"All I said was, 'Oh, my husband is in the car,'" Abbot said.

For Abbott, that experience showed her how trusting people can be and how non-aggressive people often are, in terms of making sure a person is really who he or she claims to be, she said. This mistake can cost, though, since identity theft costs almost $53 million annually, Abbott said.

Once a person knows his or her identity has been stolen, Abbot said to immediately call the police and the bank. The financial institution will put all accounts on hold, she said. This will help minimize the damage of identity theft. But if that person doesn't check their bank account often or balance his or her checkbook, things could get ugly quickly.

"If you're not checking, you will never know," Abbott said.

After Neilson said she realized her new roommate stole her identity, she called her bank and froze all her accounts since the girl probably still had access to Neilson's checks. Once Neilson went to the police, she also realized her driver's license was missing, although she said she is unsure if her roommate took. Neilson said Logan police told her it was possible Neilson was targeted because of how similar the two girls look like each other. The roommate may have picked Neilson out of a crowd to help pass herself off as the real Monica Neilson.

Now, as a victim of identity theft, Neilson said she takes extra measures to make sure her personal information remains personal. She said she bought a cross-cut shredder to get rid of mailed credit card offers and any bank information. Tax information and other important numbers are now stored at her parent's house, Neilson said. She also checks her bank account even more often than before to make sure everything looks right. But the biggest change in Neilson, she said, is how she approaches others.

"I am more gun-shy with people," Neilson said. "I still want to help people but I'm not as forthcoming."

Abbot said remaining a private person is important when dealing with others in a consumer fashion. Never give out a social security number unless you initiated the call yourself, she said. Abbot also said to challenge requests at the register for personal information like a person's zip code or phone number. Memorizing things like pin numbers and passwords is also a good way to help prevent identity theft, she said.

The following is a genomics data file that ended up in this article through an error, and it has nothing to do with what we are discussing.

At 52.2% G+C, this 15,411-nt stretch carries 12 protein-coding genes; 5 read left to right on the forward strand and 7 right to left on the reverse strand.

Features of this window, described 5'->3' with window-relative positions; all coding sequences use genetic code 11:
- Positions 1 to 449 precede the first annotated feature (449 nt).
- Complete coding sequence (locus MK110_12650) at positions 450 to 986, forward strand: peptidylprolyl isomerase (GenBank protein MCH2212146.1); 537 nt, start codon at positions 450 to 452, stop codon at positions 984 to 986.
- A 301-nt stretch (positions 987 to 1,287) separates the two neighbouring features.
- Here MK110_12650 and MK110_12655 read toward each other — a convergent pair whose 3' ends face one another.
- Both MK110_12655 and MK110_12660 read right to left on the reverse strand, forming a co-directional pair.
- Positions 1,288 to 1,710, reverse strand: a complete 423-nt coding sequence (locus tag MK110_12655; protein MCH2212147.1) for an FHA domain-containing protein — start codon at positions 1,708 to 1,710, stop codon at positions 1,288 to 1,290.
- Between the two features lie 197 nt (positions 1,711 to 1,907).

But thieves can still get to someone's information. Thieves often go "dumpster diving" through trash to find checks, bank or credit card information, Abbott said. Some even fill out change of address forms with the U.S. Post Office to divert a consumer's mail to a location accessible to the thief. "Shoulder surfing," or a thief looking over a person's shoulder during a bank transaction, is also another way Abbot said thieves can capture personal information. This often happens on Internet banking screens or at ATM machines.

And the person looking over a shoulder while in the ATM machine may be closer than someone thinks: it could be someone familiar. Abbott said at least 25 percent of identity theft victims know or are related to the thief.

Neilson said she believes it. People can never guess who will steal their identity because the thief can be someone as close as a friend or family member, she said. Neilson said to never underestimate the advantage of keeping personal information secure and away from others.

"The biggest thing is that it could be anyone, anyone who comes into your home," Neilson said.

The girl who came into Monica's home and stole Neilson's identity was caught a few weeks later by Logan police. By the end of her financial trail, Neilson said she written more than three checks with Neilson's checkbook. Neilson said the thief is currently serving time in jail. Now, with a year sentence remaining, Neilson said she hopes the girl is getting the help she needs.

"Maybe she came into my life for a reason and the reason was to get caught," she said. "But for such a small amount to have to spend a year in jail?"

Neilson shakes her head.

"Why do that for such a small amount?"

MS
MS

 

Copyright 1997-2008 Utah State University Department of Journalism & Communication, Logan UT 84322, (435) 797-3292